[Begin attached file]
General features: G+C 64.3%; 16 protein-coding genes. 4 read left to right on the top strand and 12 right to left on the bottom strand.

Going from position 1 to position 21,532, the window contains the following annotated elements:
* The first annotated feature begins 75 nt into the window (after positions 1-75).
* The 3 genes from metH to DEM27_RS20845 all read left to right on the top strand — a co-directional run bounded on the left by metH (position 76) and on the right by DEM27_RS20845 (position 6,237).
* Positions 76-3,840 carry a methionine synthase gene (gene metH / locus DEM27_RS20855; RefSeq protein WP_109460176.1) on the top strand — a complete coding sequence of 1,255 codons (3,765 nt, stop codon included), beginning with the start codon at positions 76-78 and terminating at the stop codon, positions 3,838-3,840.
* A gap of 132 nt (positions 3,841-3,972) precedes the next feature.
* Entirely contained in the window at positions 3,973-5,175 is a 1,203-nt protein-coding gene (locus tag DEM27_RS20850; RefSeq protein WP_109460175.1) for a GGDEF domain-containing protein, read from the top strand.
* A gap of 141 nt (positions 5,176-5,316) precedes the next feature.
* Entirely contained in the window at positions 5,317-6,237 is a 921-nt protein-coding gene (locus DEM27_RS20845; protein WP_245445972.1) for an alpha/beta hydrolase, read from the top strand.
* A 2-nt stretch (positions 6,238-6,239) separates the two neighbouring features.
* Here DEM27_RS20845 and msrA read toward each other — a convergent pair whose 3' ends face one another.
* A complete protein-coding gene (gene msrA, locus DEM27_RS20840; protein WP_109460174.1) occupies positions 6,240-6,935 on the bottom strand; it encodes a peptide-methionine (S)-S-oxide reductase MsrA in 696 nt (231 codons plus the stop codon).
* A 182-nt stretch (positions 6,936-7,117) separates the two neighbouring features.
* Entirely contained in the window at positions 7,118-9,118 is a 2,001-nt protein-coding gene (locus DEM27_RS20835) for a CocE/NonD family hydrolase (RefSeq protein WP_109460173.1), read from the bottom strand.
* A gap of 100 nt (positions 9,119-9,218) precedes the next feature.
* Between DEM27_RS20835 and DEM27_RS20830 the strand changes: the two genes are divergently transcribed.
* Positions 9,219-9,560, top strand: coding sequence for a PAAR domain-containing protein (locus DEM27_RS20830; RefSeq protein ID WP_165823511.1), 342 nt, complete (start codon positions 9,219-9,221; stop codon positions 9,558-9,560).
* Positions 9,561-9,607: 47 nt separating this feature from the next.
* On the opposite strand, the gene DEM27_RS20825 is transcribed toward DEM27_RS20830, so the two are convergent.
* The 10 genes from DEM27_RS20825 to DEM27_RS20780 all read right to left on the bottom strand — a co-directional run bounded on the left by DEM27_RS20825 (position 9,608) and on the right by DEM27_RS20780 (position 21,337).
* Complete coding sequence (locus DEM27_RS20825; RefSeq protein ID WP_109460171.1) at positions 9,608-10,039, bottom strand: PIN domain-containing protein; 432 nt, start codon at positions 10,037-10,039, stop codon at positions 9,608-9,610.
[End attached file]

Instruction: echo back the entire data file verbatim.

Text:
General features: G+C 64.3%; 16 protein-coding genes. 4 read left to right on the top strand and 12 right to left on the bottom strand.

Going from position 1 to position 21,532, the window contains the following annotated elements:
* The first annotated feature begins 75 nt into the window (after positions 1-75).
* The 3 genes from metH to DEM27_RS20845 all read left to right on the top strand — a co-directional run bounded on the left by metH (position 76) and on the right by DEM27_RS20845 (position 6,237).
* Positions 76-3,840 carry a methionine synthase gene (gene metH / locus DEM27_RS20855; RefSeq protein WP_109460176.1) on the top strand — a complete coding sequence of 1,255 codons (3,765 nt, stop codon included), beginning with the start codon at positions 76-78 and terminating at the stop codon, positions 3,838-3,840.
* A gap of 132 nt (positions 3,841-3,972) precedes the next feature.
* Entirely contained in the window at positions 3,973-5,175 is a 1,203-nt protein-coding gene (locus tag DEM27_RS20850; RefSeq protein WP_109460175.1) for a GGDEF domain-containing protein, read from the top strand.
* A gap of 141 nt (positions 5,176-5,316) precedes the next feature.
* Entirely contained in the window at positions 5,317-6,237 is a 921-nt protein-coding gene (locus DEM27_RS20845; protein WP_245445972.1) for an alpha/beta hydrolase, read from the top strand.
* A 2-nt stretch (positions 6,238-6,239) separates the two neighbouring features.
* Here DEM27_RS20845 and msrA read toward each other — a convergent pair whose 3' ends face one another.
* A complete protein-coding gene (gene msrA, locus DEM27_RS20840; protein WP_109460174.1) occupies positions 6,240-6,935 on the bottom strand; it encodes a peptide-methionine (S)-S-oxide reductase MsrA in 696 nt (231 codons plus the stop codon).
* A 182-nt stretch (positions 6,936-7,117) separates the two neighbouring features.
* Entirely contained in the window at positions 7,118-9,118 is a 2,001-nt protein-coding gene (locus DEM27_RS20835) for a CocE/NonD family hydrolase (RefSeq protein WP_109460173.1), read from the bottom strand.
* A gap of 100 nt (positions 9,119-9,218) precedes the next feature.
* Between DEM27_RS20835 and DEM27_RS20830 the strand changes: the two genes are divergently transcribed.
* Positions 9,219-9,560, top strand: coding sequence for a PAAR domain-containing protein (locus DEM27_RS20830; RefSeq protein ID WP_165823511.1), 342 nt, complete (start codon positions 9,219-9,221; stop codon positions 9,558-9,560).
* Positions 9,561-9,607: 47 nt separating this feature from the next.
* On the opposite strand, the gene DEM27_RS20825 is transcribed toward DEM27_RS20830, so the two are convergent.
* The 10 genes from DEM27_RS20825 to DEM27_RS20780 all read right to left on the bottom strand — a co-directional run bounded on the left by DEM27_RS20825 (position 9,608) and on the right by DEM27_RS20780 (position 21,337).
* Complete coding sequence (locus DEM27_RS20825; RefSeq protein ID WP_109460171.1) at positions 9,608-10,039, bottom strand: PIN domain-containing protein; 432 nt, start codon at positions 10,037-10,039, stop codon at positions 9,608-9,610.